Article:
User Adoption Bubble
It’s clear that we are in a bubble. I am not saying we are in a stock market bubble, even though most tech investors will agree that private valuations are frothy and that this frothiness is caused by the bubble in which we are in, a user adoption bubble. Where it used to take a long time for people to adopt a new technology, now new products and services gain more users faster than ever before. It took decades for traditional telephone companies to get a signification penetration rate, were as mobile carriers already have garnered an estimated 97% penetration rate in the United States. A similar user adoption rate acceleration can now be experienced by startups that execute well, Facebook has a stepper adoption curve than Yahoo did, and Google Plus had a steeper adoption curve still for its number of Daily Active Users. Products that execute well, such as Instagram, can see an adoption rate that is appealing to investors. An increase in user adoption rate, especially at the 1 million to 50 million user accounts, and a decrease in the cost of running a startup has been a key factor to the trends we have seen in Silicon Valley. The formula, as demonstrated by Instagram, is simple; small team + millions of users = a billion dollar valuation.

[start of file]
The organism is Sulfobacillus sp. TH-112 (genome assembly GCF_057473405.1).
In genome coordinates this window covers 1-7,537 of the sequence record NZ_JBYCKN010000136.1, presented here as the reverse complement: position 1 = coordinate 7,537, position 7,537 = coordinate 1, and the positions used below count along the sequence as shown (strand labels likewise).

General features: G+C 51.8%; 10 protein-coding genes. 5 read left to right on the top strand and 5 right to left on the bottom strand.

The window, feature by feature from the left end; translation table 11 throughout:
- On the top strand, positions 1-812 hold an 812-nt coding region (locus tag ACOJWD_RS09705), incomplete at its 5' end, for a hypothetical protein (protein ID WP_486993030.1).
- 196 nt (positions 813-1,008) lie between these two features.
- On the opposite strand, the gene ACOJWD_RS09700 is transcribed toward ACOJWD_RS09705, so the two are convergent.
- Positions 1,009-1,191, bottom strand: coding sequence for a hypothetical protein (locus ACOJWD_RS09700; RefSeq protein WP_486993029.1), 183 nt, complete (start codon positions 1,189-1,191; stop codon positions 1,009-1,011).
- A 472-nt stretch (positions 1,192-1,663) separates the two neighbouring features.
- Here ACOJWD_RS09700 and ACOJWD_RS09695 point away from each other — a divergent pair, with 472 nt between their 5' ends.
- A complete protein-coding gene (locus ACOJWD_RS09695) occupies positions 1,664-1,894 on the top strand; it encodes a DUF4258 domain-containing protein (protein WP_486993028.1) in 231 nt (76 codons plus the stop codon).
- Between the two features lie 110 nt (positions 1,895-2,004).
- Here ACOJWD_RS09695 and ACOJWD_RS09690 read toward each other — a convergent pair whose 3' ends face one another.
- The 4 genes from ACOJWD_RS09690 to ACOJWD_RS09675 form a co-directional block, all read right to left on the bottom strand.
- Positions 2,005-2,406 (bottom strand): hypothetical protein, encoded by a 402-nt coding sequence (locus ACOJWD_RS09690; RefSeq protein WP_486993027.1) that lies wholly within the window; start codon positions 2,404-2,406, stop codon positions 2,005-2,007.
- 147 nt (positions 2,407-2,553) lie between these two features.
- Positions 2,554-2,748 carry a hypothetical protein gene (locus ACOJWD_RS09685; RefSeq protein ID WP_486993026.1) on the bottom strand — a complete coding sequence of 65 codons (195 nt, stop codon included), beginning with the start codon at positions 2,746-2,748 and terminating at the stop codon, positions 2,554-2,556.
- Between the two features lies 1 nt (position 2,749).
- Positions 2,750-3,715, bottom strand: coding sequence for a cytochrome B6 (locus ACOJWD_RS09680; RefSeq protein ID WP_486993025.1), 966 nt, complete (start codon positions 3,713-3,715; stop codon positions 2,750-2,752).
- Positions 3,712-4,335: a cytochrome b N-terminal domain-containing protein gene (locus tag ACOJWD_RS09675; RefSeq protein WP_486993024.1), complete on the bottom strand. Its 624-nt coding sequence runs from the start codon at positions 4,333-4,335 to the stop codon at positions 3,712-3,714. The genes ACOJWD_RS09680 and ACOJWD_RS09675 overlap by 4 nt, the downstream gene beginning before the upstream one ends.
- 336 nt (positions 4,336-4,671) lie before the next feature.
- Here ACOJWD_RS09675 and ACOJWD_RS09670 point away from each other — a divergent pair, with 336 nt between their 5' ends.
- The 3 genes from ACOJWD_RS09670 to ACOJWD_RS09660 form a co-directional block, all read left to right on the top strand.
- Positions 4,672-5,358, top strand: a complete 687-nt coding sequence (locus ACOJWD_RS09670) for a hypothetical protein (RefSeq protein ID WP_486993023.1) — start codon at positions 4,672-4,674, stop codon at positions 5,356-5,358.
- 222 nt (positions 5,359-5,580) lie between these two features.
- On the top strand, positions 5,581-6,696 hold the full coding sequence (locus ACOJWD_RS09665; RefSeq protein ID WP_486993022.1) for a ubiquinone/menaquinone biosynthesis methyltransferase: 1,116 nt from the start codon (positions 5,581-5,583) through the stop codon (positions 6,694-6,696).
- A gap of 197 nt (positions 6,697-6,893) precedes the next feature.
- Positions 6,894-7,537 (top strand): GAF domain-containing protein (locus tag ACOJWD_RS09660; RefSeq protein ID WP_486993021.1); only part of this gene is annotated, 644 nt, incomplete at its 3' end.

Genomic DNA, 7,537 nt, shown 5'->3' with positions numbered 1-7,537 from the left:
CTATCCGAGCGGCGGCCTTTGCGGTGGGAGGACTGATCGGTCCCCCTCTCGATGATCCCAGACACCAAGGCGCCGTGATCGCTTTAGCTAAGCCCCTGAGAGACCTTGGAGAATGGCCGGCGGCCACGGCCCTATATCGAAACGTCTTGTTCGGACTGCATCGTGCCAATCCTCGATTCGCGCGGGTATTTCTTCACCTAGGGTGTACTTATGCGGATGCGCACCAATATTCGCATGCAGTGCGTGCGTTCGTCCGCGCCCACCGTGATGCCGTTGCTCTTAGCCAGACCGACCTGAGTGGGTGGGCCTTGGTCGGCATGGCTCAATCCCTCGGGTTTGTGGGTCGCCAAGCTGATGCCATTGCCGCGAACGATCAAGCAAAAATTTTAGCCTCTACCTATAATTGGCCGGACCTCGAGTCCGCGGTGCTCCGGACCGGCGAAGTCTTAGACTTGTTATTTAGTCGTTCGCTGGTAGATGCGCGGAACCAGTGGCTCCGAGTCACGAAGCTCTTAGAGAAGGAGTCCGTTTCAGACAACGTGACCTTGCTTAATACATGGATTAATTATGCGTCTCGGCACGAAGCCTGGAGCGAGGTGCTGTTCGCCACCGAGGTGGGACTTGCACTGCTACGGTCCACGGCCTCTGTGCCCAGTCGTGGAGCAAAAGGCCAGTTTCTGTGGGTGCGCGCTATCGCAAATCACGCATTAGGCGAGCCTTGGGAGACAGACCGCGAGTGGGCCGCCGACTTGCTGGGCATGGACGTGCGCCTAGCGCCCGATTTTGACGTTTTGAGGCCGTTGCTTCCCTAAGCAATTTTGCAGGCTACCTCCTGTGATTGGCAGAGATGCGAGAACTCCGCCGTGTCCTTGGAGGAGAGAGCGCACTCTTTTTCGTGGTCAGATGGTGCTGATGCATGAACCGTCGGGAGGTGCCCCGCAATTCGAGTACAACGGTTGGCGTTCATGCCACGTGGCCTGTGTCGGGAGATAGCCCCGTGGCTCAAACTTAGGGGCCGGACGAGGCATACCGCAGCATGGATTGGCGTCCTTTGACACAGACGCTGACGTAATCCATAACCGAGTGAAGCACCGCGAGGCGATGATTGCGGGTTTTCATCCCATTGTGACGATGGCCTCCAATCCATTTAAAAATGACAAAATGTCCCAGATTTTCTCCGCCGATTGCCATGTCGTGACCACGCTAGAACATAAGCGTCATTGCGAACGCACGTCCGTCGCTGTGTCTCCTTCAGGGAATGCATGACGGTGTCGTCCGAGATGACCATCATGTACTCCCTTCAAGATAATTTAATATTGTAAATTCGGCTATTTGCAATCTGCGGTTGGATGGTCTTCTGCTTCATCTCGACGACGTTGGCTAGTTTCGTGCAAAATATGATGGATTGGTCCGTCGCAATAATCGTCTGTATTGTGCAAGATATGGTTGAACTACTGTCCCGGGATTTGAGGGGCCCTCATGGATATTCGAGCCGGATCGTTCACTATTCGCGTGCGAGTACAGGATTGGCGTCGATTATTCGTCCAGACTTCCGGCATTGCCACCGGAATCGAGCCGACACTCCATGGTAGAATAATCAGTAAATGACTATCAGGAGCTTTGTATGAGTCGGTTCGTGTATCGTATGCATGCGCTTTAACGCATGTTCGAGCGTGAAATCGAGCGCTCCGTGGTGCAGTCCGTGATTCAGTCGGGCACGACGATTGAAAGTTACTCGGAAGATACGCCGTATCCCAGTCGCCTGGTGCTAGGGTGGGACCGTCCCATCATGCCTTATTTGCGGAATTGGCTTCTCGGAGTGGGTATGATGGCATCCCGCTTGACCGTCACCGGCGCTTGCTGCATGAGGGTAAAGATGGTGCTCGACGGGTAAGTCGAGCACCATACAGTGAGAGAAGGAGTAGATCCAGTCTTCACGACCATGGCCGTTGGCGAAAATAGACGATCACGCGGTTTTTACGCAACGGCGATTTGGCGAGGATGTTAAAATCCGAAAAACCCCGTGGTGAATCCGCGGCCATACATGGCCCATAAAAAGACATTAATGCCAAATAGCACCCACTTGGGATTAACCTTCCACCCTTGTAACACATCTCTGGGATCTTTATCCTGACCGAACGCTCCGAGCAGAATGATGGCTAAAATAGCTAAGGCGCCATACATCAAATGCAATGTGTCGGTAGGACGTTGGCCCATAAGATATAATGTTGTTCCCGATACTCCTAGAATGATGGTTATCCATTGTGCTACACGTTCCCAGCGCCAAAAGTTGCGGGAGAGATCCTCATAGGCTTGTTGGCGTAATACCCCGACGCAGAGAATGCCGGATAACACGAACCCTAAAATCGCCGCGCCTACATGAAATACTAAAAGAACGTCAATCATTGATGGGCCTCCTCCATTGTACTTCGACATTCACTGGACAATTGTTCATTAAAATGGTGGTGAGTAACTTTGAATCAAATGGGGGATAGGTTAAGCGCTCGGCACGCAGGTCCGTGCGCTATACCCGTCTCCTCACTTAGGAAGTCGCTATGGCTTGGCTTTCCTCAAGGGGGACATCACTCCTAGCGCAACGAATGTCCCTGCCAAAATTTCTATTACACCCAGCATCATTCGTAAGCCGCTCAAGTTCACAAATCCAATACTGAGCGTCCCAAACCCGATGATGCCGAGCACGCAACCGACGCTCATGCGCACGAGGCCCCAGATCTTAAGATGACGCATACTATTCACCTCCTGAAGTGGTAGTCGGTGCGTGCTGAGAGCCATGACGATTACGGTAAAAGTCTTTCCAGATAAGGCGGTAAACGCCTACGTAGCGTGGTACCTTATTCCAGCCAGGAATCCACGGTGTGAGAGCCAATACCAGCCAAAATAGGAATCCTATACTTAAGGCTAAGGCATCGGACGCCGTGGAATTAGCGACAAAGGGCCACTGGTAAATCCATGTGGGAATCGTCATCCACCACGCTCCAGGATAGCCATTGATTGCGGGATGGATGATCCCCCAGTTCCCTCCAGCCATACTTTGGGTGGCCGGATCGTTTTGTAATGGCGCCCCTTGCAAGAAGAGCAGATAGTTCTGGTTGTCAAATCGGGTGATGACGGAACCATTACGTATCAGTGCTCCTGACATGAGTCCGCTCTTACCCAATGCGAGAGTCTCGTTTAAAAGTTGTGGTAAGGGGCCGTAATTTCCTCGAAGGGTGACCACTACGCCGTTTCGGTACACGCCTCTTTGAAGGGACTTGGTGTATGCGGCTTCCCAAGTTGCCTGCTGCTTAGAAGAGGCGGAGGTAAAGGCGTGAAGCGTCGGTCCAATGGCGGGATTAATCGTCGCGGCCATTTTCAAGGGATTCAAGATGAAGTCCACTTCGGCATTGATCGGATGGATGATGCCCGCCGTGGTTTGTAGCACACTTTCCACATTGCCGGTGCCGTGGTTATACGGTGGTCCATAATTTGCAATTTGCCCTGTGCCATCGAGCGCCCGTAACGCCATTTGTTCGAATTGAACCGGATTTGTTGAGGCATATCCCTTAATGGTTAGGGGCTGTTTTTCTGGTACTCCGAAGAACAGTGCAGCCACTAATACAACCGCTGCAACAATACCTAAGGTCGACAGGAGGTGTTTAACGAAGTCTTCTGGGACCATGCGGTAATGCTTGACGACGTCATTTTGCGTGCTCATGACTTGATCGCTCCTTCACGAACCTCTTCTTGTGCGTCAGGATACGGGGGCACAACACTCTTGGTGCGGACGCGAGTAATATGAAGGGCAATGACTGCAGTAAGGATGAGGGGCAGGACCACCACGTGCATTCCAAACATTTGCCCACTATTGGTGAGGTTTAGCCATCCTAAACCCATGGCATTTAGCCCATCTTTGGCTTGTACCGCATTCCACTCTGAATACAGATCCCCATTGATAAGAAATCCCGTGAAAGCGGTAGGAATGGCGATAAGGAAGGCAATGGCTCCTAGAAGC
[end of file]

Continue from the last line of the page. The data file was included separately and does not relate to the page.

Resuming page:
Even though some social networking related startups have seen user fatigue, I don’t see or expect the user adoption bubble to burst at an industry level any time soon, especially for well startups that consistent execute on user engagement and amazement. At the individual product or service we’ve already seen where companies have faltered, such as the reports that Draw Something has seen a significant drop in daily users.
The user adoption bubble has been brought on by a number of factors including the ubiquity of internet access, growing number of smart devices and inexpensive computers, as well as social engaging techniques such as poking, liking, following, retweeting, pinning, etc.